arrangement adopted, and the help of tht- Alphabetical
lndex of Subjects, any one wishingr to St‘lwtt a hymn
adapted to any occasion, can readily do so. The Scrip-
tural Index will also he t'ouud useful in selecting hymns.

lt is rut-mumvmlml that in naming hymns to he sung,
the nuluhei'of the hymn, and not the page, he given.
As two or more hymns may uomnu-nc‘» on the same page,
if the page is given, the number also must, at times,
he given, and when both the number and page are given,
they may heeome confounded in the mind. To give the
number of the hymn is suiliuient.

"he uompiler thankfully acknowledges the sugges-
tions, counsel, and suleetitns with whieh he has been fu-



vored by the brethrvn, and though as h? is wdl aware
his work is not perfect, he hopvs it will give gr-nvral sat
isf‘uction to the Brotherhood. As the result of much
anxious and prayerful labor, it now goes to the Churolws
with his prayer to God that he may bless if, and mnkn
it minister to the promotion of the spirit of Christian
devotion in all the leparcmnnts of worship, and thereby

run a. holy influence upon the Churches, and through

hum upon the world, and thus contribute in some de-

ree to advance the (muse and kingdom of Chrst.


Covmcrou, Miami Co., O.—-March 28, 1867.


 “ii—«4752:» .



God manifested in hi»; Tl‘rll’l.‘8. 0-1”-
Rum. 1: 20.
S there :1 God? You rising sun
in :mswt-i' mvot l'vpiios.
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l’mciuims it round the skies.
2 Is them a Gmi ? Hark! from on high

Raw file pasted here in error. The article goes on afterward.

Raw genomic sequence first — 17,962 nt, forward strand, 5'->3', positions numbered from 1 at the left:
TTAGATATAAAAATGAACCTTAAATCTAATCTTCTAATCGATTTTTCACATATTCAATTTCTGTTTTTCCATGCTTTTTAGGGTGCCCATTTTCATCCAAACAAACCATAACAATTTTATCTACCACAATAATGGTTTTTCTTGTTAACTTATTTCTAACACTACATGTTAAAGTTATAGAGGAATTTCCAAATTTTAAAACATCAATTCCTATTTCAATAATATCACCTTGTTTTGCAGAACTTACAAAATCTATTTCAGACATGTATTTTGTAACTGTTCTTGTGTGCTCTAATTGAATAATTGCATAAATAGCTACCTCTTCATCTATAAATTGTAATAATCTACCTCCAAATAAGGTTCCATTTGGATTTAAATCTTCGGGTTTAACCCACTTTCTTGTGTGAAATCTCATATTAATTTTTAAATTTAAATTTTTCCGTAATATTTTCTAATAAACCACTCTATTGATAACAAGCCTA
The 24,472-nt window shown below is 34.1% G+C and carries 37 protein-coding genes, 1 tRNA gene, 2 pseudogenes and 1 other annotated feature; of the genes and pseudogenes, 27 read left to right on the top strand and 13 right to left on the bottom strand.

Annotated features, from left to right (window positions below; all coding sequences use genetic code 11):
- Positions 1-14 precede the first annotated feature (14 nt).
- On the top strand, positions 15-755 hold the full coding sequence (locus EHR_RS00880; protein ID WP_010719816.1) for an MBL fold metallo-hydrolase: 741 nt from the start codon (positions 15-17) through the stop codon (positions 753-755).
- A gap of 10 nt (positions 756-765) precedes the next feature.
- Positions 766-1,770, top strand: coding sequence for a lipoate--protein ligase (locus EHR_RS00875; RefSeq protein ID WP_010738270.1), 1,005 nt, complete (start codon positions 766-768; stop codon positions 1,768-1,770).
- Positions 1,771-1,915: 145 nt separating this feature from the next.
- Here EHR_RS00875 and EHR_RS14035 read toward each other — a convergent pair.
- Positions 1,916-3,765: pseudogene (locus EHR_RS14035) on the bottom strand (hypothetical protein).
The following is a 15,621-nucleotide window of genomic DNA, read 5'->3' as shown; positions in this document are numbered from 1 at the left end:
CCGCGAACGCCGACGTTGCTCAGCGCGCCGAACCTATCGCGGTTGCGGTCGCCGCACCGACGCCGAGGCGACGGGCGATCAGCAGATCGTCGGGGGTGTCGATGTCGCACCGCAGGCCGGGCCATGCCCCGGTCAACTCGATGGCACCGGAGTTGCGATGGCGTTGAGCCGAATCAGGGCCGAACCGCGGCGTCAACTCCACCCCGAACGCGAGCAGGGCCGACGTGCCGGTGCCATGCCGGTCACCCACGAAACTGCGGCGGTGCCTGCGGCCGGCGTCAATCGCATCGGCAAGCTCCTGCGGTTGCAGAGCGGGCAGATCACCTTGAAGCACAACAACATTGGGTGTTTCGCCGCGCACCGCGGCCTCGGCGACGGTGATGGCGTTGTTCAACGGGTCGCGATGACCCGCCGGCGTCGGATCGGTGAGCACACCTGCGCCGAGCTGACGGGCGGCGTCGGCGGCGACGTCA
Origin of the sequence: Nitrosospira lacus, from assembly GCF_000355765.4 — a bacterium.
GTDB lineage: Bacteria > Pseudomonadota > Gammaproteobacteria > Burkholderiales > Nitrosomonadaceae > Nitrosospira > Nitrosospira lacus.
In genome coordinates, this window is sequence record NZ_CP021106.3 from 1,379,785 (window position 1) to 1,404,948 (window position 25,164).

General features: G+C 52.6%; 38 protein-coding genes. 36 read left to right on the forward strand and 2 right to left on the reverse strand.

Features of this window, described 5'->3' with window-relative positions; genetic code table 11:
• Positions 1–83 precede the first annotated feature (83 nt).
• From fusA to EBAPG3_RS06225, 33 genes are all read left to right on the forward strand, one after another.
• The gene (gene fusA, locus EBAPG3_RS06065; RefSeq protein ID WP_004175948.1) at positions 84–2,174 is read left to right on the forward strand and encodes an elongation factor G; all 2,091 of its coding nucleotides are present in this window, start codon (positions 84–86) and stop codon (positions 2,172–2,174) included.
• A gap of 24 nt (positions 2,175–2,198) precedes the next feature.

Iiis lhumiw shukvs the poles;
I hmu' his voice in (Ivory wind,
In (swry wave that, mils.
3 is there :l (rind? With Sm‘rod four
I upward turn my eye-s:
" Tin-1‘0 is.‘_‘ (Eu-h giitl‘ring‘ hump of light—
"Thm‘c 1<. my soul ruphi-s.
4 If Hush (convictions to my mind
, His \\'()1‘i\\‘ :timui impart.
0. lot, the \\'i<(iom of his word
lilscl'ihu them on my heart.
2 The greatness of (Iml. L» AI-
J’sulm HS: 3.
\‘VIIAT is our God. 01' what his name.
Ih- dwells mnwul‘il in rmiiunt, Hume.
Whom ”wither eyes “01' thoughts (-2111 reach
2 Thu, spuviuus wnrhls ()t'hmv‘niy light.
(Tmhpur‘tl with him. how short tiwy 1311i!
They are too (lurk. and he too bright—-
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 HIS BEING AND A'l"l‘l{1,BU'l‘l‘lS.

2 Thy lhrone eternal ages stood,
Ere seas or stars were made;
Thou art the ever—living: God,
Were all the nations dead.
3 Eternity, with all its years.
Stands present in thy view ';
To thee, there ‘s nothinghr old appears;
Great God! there's nothing new.

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And vexed with trifling cares.
While thine eternal thought moves 01.
Thine undisturbed ali‘airs.

Gad Over all. C. N}.
Hour 10: 12.
[IE Lord our God is Lord of all;
His station who can find?
[hear him in the waterfall;
l h 3111' him in the wind.

‘2 If in the gloom of night I shroud.
llis l'aee lean not fly;
I see him in the evening cloud,
And in the morning ~y.

3 lie lives. he reigns in ev’ry land,
From Winter's polar snows.
To where. across the burning sand,
The blasting meteor glows.

4 He smiles. we, live; he frowns. we (lie;
We hang:r upon his word;